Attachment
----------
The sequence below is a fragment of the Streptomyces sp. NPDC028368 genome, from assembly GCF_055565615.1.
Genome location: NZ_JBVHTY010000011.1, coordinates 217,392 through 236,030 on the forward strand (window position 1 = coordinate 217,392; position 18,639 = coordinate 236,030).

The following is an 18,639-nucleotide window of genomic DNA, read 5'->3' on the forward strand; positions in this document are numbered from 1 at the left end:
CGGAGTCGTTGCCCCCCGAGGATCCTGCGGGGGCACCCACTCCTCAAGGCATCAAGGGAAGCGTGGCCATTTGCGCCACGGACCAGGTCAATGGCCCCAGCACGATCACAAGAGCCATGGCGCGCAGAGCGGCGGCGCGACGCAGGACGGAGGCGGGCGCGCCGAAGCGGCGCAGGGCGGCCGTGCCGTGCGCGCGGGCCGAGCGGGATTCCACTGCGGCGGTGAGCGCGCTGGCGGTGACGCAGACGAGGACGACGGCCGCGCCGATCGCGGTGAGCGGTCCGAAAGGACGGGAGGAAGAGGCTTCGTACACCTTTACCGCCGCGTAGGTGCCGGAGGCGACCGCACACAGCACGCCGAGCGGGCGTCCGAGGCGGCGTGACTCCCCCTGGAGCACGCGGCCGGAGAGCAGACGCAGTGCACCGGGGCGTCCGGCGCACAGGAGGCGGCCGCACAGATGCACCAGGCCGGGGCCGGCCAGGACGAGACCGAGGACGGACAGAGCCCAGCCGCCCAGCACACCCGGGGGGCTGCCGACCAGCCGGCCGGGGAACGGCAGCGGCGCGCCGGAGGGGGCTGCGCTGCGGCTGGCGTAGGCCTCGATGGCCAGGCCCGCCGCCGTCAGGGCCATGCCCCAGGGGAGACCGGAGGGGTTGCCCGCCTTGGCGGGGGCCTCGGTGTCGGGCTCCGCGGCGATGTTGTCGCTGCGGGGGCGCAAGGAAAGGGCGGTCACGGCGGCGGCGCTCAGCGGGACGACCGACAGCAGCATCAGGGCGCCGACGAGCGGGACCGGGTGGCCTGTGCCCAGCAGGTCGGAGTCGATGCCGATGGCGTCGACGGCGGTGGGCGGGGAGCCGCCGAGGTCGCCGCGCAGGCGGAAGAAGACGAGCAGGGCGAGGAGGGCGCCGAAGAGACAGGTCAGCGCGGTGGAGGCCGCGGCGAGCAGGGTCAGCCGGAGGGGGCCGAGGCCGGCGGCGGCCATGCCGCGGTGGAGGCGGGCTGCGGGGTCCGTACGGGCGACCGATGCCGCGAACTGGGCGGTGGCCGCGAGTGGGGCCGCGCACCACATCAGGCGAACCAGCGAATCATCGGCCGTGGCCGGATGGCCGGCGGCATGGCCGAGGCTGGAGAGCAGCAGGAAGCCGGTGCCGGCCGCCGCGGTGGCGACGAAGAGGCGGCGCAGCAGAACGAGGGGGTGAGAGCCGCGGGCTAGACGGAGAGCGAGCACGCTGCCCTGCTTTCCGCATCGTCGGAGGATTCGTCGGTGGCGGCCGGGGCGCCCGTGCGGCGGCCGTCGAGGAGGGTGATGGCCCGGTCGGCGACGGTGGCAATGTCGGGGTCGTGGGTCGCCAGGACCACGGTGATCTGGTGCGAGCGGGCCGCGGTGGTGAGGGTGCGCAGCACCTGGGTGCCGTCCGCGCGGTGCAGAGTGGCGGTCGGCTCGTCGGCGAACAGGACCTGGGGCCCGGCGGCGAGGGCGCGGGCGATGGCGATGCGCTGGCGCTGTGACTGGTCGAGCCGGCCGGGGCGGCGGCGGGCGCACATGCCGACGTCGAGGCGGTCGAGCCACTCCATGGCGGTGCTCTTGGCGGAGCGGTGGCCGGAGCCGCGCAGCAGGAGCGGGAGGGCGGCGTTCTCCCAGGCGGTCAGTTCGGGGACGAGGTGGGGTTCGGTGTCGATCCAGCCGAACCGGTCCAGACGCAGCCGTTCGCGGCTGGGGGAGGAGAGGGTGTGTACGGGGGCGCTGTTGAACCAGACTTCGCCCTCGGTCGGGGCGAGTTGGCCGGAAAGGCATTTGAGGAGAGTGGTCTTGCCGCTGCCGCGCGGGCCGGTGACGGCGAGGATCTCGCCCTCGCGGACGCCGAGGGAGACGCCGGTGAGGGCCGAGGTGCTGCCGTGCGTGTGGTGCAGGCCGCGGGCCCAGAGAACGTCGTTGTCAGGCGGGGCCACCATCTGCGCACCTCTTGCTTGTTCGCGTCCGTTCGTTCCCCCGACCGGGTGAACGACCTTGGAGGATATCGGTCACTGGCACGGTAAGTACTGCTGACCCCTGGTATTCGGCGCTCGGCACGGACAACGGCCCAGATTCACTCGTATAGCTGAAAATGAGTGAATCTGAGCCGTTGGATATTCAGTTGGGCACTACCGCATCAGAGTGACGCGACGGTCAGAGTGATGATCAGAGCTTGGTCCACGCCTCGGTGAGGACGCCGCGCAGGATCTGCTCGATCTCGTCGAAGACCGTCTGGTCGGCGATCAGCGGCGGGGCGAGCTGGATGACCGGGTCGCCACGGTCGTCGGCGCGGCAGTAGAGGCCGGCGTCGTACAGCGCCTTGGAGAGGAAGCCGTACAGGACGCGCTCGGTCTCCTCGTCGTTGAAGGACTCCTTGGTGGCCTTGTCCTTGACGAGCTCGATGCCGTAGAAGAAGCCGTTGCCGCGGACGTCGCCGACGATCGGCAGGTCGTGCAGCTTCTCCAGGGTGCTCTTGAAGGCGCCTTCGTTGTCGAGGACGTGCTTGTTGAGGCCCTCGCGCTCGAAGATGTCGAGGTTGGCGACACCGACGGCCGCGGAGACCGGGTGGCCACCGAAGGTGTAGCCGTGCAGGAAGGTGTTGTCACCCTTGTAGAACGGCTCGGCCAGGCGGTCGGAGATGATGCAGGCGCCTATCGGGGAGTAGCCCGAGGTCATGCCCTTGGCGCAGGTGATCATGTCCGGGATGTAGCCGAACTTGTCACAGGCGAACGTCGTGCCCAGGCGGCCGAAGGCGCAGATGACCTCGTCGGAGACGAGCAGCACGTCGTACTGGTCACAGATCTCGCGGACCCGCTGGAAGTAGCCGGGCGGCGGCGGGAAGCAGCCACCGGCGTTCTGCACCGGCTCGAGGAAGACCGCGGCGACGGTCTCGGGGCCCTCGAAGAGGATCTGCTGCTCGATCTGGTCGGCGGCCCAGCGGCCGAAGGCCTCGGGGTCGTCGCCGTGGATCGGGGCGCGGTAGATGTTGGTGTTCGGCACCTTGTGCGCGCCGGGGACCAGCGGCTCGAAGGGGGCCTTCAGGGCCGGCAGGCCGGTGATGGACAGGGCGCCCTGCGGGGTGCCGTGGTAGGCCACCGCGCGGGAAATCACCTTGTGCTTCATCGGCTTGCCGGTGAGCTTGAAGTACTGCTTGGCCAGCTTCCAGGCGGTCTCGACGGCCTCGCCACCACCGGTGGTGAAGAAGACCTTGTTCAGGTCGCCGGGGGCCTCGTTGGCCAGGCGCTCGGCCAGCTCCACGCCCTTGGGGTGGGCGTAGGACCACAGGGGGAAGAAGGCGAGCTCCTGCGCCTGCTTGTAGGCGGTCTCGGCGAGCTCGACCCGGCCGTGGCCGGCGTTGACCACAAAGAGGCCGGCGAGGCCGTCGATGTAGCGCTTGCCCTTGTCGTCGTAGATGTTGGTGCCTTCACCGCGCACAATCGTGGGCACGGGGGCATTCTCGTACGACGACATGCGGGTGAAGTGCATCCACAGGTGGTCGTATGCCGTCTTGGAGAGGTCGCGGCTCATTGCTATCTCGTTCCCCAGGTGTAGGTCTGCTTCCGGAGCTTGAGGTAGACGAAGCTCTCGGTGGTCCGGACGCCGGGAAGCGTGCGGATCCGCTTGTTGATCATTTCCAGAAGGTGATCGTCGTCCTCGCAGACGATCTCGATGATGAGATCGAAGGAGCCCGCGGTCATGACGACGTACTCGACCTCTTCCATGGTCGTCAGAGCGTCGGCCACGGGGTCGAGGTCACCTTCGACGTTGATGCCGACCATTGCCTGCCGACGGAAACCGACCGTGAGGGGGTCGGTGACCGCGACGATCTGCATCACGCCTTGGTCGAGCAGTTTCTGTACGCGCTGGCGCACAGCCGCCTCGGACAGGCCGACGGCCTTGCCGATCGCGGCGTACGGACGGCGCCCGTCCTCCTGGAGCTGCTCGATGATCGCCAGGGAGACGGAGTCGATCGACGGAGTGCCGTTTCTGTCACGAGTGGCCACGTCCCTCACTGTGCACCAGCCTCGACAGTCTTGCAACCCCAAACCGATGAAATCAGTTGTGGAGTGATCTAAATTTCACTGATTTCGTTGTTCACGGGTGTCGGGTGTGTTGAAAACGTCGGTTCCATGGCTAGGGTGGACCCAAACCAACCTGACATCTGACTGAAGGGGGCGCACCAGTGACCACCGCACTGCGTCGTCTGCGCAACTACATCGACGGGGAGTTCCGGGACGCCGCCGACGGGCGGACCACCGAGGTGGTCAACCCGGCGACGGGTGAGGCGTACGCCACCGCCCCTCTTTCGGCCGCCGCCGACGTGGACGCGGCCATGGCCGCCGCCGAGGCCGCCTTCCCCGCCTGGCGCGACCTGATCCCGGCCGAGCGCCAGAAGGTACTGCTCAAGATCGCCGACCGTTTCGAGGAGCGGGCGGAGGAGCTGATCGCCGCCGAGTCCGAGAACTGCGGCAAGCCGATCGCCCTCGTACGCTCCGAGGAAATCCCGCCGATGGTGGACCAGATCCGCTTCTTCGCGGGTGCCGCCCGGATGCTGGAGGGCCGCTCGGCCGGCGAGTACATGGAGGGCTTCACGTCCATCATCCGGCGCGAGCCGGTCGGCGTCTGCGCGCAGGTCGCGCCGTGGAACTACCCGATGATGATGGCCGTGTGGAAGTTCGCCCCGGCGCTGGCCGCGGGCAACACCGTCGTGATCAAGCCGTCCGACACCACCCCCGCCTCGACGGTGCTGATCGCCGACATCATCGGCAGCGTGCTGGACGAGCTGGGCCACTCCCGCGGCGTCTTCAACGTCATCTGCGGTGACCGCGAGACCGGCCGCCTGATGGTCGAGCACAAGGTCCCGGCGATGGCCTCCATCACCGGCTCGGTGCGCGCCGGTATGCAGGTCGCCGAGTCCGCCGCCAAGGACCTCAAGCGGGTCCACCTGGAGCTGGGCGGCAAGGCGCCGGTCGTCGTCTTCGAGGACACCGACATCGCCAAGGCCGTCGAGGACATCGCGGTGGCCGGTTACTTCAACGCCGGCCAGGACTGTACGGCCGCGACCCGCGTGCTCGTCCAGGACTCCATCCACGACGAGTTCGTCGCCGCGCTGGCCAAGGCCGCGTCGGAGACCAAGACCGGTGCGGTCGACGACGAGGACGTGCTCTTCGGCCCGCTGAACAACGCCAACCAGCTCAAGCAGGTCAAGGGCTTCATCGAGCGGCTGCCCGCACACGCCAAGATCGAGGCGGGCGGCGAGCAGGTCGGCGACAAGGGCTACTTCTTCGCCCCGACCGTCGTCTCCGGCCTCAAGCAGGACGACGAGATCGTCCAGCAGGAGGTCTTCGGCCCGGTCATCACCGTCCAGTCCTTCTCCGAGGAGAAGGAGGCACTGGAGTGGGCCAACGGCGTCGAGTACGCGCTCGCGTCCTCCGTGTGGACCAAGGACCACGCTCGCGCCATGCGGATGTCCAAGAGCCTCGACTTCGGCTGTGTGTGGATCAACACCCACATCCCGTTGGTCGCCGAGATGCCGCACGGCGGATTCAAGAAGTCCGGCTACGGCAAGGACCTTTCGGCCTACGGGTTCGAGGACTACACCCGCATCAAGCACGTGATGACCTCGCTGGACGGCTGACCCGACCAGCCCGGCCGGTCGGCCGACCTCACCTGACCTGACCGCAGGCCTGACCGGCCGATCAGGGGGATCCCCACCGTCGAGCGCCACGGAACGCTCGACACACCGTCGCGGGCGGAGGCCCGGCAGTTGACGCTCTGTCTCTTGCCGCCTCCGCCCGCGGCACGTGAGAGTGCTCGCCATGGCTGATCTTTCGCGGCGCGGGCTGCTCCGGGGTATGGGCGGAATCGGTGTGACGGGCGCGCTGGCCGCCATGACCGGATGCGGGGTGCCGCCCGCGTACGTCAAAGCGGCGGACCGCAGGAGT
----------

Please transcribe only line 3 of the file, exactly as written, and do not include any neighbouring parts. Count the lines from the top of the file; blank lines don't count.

The following is an 18,639-nucleotide window of genomic DNA, read 5'->3' on the forward strand; positions in this document are numbered from 1 at the left end: